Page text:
ULCER DIAGNOSIS AND TREATMENT
Ulcer diagnosis can be fairly straightforward: In an endoscopic exam a small, flexible tube with a camera in the end is passed through a horse’s esophagus to his stomach and relays real-time images to a screen. But even if ulcers are found, it’s hard to determine whether they are the cause of health or performance problems. Instead, the results of the endoscopic exam are one piece of the larger puzzle, often serving as a baseline to chart the effectiveness of treatment.
In many cases, treatment itself helps in confirming an ulcer diagnosis. A veterinarian may suggest starting a horse on ulcer medication to see if he improves.
The gold standard for treating ulcers in horses is the drug omeprazole, sold as GastroGard. It works by decreasing the acid production in the stomach and is extremely safe, so much so that many veterinarians would rather use a course of treatment as a diagnostic test than subject a horse to an endoscopic exam.
The dosage for presumed ulcers is the same for that of confirmed ulcers: Daily treatment of 4 mg/kg of GastroGard. The drug will reach its peak after about five days, and most horses feel better after about two weeks. If the horse improves, ulcers are considered to have been the cause of his problem and the treatment continues for an additional two weeks.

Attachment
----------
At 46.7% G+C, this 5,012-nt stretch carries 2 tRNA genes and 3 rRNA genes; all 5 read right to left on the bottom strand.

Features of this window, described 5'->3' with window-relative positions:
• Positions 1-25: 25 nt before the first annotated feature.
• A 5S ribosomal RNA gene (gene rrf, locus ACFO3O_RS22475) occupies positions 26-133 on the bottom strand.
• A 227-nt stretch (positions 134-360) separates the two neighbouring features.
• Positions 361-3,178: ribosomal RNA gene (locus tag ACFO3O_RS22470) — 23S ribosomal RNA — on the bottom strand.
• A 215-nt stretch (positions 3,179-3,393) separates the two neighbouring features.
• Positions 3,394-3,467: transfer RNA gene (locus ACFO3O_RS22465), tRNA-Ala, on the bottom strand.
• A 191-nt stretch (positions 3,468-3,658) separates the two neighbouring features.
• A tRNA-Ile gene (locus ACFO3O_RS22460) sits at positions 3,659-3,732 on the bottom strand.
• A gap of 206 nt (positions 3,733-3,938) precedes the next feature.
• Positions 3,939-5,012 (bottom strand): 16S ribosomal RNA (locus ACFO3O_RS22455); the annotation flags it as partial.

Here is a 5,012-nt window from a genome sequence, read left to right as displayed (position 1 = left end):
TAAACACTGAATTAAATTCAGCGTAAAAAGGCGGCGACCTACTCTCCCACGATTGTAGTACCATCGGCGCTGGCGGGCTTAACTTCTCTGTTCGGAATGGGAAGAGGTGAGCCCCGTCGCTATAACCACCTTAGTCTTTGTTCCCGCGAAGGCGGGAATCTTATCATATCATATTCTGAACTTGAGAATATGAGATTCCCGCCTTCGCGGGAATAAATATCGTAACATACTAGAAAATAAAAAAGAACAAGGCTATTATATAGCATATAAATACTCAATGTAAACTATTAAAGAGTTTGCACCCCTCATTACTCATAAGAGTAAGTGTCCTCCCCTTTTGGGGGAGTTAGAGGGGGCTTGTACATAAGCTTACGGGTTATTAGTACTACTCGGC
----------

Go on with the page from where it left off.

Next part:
Omeprazole can also be used as a preventive medication. The same formulation, sold as UlcerGard, is given daily at a lower dose, 1 mg/kg, during stressful times, such as hospitalization or a multi-day show away from home.
GastroGard is the only drug approved by the Food and Drug Administration to treat equine ulcers, but the cost can send owners looking for alternative medications. Some are available, but they have significant drawbacks. The human antacid ranitidine has shown limited efficacy in clinical trials with horses, and sucralfate, a mucosal adherent that protects the stomach lining from acid, can limit the absorption of other medications so must be used judiciously.
Oral supplements and herbal products formulated to prevent ulcers are also available but are not required by law to be tested as extensively as medications before being marketed. As a result, there is a significantly smaller body of data to examine. However, studies on some products show promise. A supplement made with berries of the sea buckthorn shrub, for instance, has been shown to prevent ulcers caused by a phenomenon known as rebound acid hypersecretion, the dramatic increase in acid secretion after a course of omeprazole. Horses who were given the supplement during and after successful omeprazole treatment were less likely to have recurrence of ulcers after the medication was stopped than were those who did not receive the supplement.